As you may have noticed, at Found Animals, we love microchips! It’s not just us – most shelters, animal welfare organizations, and rescue groups will tell you that pet microchipping is important, but what does it actually do? We put together an illustrated guide to show you visual learners exactly how microchips work.
A microchip is a tiny piece of electronic equipment about the size of a grain of rice. Much of that small space holds a coiled copper antenna; the actual “chip” itself is only a millimeter or two across. The whole thing is encased in a biocompatible glass or polymer casing, allowing the microchip to integrate safely into the pet’s body (this great visual by HowStuffWorks shows the different components in a pet microchip). A vet or RVT implants this chip under the loose skin between a pet’s shoulder blades using a sterile syringe. The implantation process is very quick, and pretty similar to administering a vaccine. Pets usually don’t even notice they’re being chipped.
The microchip is a passive transponder, which means that it has no power source of its own, it doesn’t move, and it only activates when powered by a signal from an external device… in other words, microchips by themselves are sort of dull. They basically just sit there waiting for something to happen. (Picture yourself on a rainy weekend, curled up on the couch with a bag of cookies, watching bad TV. Now replace yourself with a microchip, imagine your couch being a pet’s subcutaneous shoulder region, take away the cookies and the TV, and you get the idea.)
Obviously, no one can see that the chip’s in there without using X-ray goggles. (That’s why pets should always be wearing external ID as well as a microchip.) The chip itself can’t even provide your contact info; all it holds is a number. It just hangs out inside your dog or cat hoping someone will scan it with a universal scanner and give it the external power it needs to announce its number. Pets are typically only scanned during vet visits or if they wind up at an animal shelter, so the chips usually have to wait quite a while.
When a scanner sends its signal to activate or “energize” a microchip, it will do so on one of three radio frequencies: 125kHz, 128kHz, or 134.2kHz. U.S. microchips have been made on each of these three frequencies, and a chip will only activate when scanned with its matching frequency. If this seems like a silly way to do things… well, it is! The microchip system constitutes a network economy, meaning that it only works when everyone’s technology communicates effectively. To make the most of microchipping, we should all be using the same frequency of chip and the same frequency of scanner. Someday this will probably be the case, as many countries have already adopted and mandated the ISO Standard microchip frequency of 134.2kHz. In the U.S., we’re a little behind the times. We have to use universal scanners that can scan all three different frequencies at once so we don’t miss chips. They’re more expensive to make than single-frequency scanners, which is a bummer, but it’s the only way to guarantee you’re picking up everything.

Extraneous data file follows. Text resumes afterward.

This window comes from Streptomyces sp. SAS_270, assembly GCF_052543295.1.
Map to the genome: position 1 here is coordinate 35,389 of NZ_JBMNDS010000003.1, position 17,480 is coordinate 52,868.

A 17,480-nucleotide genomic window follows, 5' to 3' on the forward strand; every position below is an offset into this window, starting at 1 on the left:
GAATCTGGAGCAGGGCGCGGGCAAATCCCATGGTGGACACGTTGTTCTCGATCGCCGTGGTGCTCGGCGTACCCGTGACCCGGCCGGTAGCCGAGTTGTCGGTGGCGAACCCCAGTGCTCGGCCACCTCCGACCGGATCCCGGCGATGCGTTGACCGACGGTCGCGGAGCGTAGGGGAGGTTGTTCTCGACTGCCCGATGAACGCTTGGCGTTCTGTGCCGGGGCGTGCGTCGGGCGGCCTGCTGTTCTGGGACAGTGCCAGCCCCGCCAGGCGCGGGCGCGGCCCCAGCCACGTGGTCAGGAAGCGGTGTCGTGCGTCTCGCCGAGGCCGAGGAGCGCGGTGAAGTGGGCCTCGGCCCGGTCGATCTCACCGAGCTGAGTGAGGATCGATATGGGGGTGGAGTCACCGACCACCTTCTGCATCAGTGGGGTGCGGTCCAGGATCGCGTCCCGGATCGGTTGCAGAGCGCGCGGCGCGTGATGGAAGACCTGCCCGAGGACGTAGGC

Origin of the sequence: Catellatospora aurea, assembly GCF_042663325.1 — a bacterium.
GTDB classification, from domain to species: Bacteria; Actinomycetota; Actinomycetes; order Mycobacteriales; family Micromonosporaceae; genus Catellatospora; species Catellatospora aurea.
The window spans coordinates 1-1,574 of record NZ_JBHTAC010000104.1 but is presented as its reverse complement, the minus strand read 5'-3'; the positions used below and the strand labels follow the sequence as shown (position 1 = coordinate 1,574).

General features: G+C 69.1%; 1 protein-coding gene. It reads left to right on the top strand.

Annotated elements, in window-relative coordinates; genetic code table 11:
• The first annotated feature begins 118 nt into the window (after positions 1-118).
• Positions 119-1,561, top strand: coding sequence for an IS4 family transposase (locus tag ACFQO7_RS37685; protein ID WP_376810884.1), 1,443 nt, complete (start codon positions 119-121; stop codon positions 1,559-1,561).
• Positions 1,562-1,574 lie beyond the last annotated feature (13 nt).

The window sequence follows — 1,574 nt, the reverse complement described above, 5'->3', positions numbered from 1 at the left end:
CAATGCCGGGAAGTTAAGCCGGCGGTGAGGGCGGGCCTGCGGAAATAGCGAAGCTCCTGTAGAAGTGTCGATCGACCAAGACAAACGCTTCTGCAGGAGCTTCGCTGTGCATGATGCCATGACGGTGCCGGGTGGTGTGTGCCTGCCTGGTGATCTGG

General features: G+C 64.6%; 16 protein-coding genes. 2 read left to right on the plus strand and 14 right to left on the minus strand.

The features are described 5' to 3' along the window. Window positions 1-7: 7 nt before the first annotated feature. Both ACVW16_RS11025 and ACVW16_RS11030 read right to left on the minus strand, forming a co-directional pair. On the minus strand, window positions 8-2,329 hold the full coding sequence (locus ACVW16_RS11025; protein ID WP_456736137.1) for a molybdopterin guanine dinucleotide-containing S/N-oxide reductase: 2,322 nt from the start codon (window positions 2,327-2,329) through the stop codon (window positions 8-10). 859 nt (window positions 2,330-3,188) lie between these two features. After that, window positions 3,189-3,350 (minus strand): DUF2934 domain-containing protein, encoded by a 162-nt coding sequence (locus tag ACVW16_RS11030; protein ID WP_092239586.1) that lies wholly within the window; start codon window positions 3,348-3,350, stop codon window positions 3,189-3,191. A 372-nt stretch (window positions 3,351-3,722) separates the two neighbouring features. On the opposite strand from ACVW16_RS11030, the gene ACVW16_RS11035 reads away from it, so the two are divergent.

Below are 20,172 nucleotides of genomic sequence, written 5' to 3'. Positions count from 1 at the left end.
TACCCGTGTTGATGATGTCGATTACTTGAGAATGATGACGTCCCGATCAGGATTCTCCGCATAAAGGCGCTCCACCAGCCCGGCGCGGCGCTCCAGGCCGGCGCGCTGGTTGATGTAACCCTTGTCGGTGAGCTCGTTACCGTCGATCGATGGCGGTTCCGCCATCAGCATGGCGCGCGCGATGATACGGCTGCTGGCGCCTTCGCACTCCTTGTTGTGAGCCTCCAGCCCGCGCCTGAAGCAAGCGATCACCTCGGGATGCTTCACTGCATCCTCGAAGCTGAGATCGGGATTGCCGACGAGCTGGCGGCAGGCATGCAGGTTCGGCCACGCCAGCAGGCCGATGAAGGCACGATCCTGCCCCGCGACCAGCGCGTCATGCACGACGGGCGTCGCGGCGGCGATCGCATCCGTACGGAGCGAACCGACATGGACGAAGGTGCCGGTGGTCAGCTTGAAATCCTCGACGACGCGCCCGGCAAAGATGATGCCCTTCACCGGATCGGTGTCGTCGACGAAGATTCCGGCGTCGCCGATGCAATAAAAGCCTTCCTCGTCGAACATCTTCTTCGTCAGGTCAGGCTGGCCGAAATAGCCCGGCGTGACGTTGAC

Of course, there’s one more key piece of the microchip pie: the registration. Since the chip and scanner only provide an ID number, each pet owner has to keep his/her contact information registered in a national database in order for the chip to work. If the chip number isn’t associated with owner information, the shelter or vet will have no idea who a microchipped pet belongs to, or how to get it home. That’s the bad news of what can go wrong with microchipping. The good news is that when a microchip is registered and up-to-date, it will make reunification much easier! Shelter statistics confirm that pets are way more likely to make it home if they carry a microchip: microchipped dogs are 2.4 times more likely to get back to their families; microchipped cats are 21.4 times more likely to be reunited! It’s basically a no-brainer.
Depending on which database holds the pet owner’s contact information, the process for actually contacting that owner will vary. Many registries require the finding shelter, vet, or Good Samaritan to call a customer service phone line (who doesn’t love a good ol’ fashioned call to customer service?). At that point, some will place the finder on hold while they try to conference in the pet’s owner; others will provide a phone number or address for the owner and leave the task of making contact up to the finder.
At Found Animals, we make use of existing communications technology to automate the contact process – the finder can visit our website, search the microchip, and instantly start what we call “Found Pet Alerts:” a four-day series of automated phone calls, text messages, and emails that tell the owner and his/her emergency contacts how to pick up the pet. They’re a lot more effective than a single phone call, plus, since they’re automated, they’re also faster and less expensive to send! This helps us keep our microchips low-cost for shelters and vets, and means we can offer the Found Animals Microchip Registry 100% free to you as the pet owner.